Romance

Book Review: Everybody Hurts

I don’t usually read cheesy YA romance novels, and very rarely do I enjoy them much. This was kind of an impulse read, and I probably wouldn’t have read it usually. But I’m glad I did.

It is pretty cheesy, and the voices of the characters are maybe over-exaggerated and trging-too-hard. But something about the writing was just really good, and I often found myself not wanting to put it down. Even though it was about love and sex and brain tumours. 

Jango is an interesting character, who seems like a plain old bully/idiot at first but actually turns out to be pretty good. His home life is complicated, and his friendship with Matt is more valuable than he lets on. But near-death experiences bring out the truth – and Jango’s affectionate, kind side.

Like I said before, it does all feel a bit too artificial – the “teenage” lingo is just not right, and the events are maybe played out to be more dramatic than they needed to be. I’m not actually sure how much I liked either of the main characters, but the telling of the story was great and made up for any dislikes I had.

It is a bit of a feel-good, cheesy romance in the end, which is nice to read sometimes. It’s got a lot of twists – bad luck, bad tempers – that make it a bit more unique than similar YA romances. 4 stars.

Advertisements

Book Review: The Heir

The Heir

The Heir (The Selection #4) by Kiera Cass – Paperback, 342 pages – Published May 6th 2015 by HarperCollins Children’s Books (first published May 5th 2015)

This is the fourth novel in The Selection series by Kiera Cass. Twenty years after the Selection which led to the marriage of America and Prince Maxon, this book follows their eldest daughter, Eadlyn. As the older twin, she is destined to inherit the throne instead of her brother. She’s been preparing herself for the role since birth, and had every intention of doing so alone. But when the removal of the caste system fails to satisfy the public, it’s clear that a distraction is required. Reluctantly, Eadlyn agrees to take part in a Selection herself – but she’s certain she will not end up with a husband.

Much like her mother, Eadlyn’s attempt to avoid affection towards the candidates is futile; she actually finds herself feeling friendship (or more) to several of the boys she meets. Still, she tries to remain distant – romance was always her brother Ahren’s thing.

The twins are as close as is possible, but Eadlyn finds herself fearing the loss of him. He’s been deeply in love with the French heir for a while, and Eadlyn’s attempt to separate them backfires drastically. And then, on top of everything, their mother falls ill suddenly. Finally, Eadlyn begins to realise the importance of this Selection.

The reluctance to actually engage in the Selection was very similar to America in the first book. Too similar, maybe. And the change of heart followed the same pattern, too. But maybe it won’t end in love this time. (I’ll have to read the next book and find out!)

Eadlyn’s quite a “typical” feminist sort of figure – believing she will be the best queen without any husband around. But Ahren makes a fantastic point, saying she’s able to fall in love and have a beautiful wedding and love fashion and flowers while still being the strong, brave queen she is inside. To me, that’s what feminism is truly about. It was nice to see this view – from a boy, nonetheless – challenging the original view of Eadlyn.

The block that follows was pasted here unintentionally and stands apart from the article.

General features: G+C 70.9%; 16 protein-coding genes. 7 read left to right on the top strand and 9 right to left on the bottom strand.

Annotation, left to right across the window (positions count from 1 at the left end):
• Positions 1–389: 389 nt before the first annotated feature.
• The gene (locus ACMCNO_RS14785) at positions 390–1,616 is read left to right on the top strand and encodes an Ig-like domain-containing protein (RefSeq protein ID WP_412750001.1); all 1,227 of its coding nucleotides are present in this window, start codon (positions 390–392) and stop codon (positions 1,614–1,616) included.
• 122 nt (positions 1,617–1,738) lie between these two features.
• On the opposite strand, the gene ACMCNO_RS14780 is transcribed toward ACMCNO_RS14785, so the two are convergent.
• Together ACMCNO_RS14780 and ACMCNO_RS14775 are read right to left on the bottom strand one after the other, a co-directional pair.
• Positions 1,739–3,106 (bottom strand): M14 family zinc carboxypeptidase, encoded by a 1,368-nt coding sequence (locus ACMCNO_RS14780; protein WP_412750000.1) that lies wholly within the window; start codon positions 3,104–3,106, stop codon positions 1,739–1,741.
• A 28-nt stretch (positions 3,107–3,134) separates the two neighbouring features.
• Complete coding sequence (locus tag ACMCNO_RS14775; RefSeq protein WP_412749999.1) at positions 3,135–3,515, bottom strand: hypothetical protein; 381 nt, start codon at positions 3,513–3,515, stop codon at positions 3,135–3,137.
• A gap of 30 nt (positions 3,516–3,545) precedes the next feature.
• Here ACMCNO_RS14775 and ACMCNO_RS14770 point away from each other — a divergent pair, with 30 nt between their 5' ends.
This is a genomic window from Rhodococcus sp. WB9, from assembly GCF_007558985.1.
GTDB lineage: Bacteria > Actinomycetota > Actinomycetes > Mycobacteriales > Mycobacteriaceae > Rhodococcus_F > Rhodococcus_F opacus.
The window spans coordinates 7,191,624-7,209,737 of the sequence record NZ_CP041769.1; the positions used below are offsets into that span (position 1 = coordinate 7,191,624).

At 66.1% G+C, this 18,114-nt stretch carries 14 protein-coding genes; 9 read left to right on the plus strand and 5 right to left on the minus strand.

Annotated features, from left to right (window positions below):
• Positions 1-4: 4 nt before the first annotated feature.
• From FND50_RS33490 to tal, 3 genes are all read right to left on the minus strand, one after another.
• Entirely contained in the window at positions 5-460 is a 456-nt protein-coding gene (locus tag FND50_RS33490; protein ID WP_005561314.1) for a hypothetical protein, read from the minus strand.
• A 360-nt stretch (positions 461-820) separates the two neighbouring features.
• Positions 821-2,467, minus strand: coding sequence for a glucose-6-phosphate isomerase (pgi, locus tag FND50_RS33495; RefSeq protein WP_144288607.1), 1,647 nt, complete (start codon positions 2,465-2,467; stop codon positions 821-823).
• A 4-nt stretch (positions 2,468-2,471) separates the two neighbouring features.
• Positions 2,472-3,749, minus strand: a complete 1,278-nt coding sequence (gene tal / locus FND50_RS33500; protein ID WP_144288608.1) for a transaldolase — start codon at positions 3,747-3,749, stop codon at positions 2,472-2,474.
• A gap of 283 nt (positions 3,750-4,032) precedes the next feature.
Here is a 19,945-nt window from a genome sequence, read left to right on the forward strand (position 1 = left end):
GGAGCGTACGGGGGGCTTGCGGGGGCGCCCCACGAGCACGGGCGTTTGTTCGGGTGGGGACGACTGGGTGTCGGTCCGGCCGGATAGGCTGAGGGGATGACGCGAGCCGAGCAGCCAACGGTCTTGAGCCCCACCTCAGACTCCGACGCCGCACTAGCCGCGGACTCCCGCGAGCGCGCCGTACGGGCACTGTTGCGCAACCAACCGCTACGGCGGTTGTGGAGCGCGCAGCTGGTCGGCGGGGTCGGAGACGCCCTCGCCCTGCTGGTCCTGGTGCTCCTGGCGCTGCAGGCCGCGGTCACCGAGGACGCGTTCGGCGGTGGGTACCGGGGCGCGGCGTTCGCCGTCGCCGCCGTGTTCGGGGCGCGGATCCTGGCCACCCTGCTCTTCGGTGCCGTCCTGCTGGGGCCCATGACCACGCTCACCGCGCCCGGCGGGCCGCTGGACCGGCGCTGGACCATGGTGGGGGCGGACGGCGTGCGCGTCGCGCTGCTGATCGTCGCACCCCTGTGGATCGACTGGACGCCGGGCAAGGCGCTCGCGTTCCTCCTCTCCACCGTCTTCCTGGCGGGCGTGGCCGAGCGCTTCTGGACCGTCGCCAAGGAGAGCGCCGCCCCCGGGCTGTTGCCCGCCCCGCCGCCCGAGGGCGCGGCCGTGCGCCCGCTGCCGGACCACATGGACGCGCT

Also, Eadlyn is a very strong, blunt girl most of the time – her way of being strong is, often, being rather rude. And eventually, she actually sees that in herself and realises that maybe she doesn’t have to be that way to be powerful and successful. Her admiration (and jealousy) of Ahren’s girlfriend also confirms this; she’s a petite, gentle girl, but is taken seriously by everyone around her. She is not harsh like Eadlyn, yet she is not taken for granted by anyone. A girl can be beautiful and feminine, yet still be a powerful authoritative figure.

Although it was pretty similar to the first book, I still did enjoy it. And Eadlyn’s attraction to so many suitors means that this could go any way, so I do look forward to finding out who she will end up with – if anyone. This series has always been really enjoyable and easy to read. 4 stars for The Heir.

866A98B32CBD639D32E20CEBF70E4491

Manga/Graphic Novel Review: MANGA CLASSICS Emma

pro_reader

Thank you to the author/publisher for accepting my request to read and review this book

After reading a couple of the books in this Manga Classics collection, I decided to take a look at the other titles available on NetGalley. I’ve never read the original novel by Jane Austen, but I hadn’t read Great Expectations either before reading the manga adaptation.

Emma

Manga Classics: Emma by Stacy King (originally by Jane Austen) – eBook, 377 pages – Published June 17th 2015 by UDON Entertainment

As usual with these adaptations, I’m not going to focus too much on the story as that was down to the original author, not the author of this particular adaptation. Here’s a quick synopsis though, in case you’re not familiar with the novel:

Emma Woodhouse is a single young lady living with her father. She prides herself for her ability to see into the hearts and minds of others, and her matchmaking capabilities. Her governess has just recently married a man Emma set her up with, after all. When she acquires the friendship of Harriet, she believes herself capable of matching her with a suitable gentleman. But it turns out to be a lot more difficult than she anticipated.

And her own mind – once set on remaining single and unmarried forever – is suddenly rather confused…

It is, clearly, a romance novel. But it’s not just a boy-meets-girl kinda thing. It’s a typical Austen novel, I think, with all the misguided affections and complicated love stories all tangled up.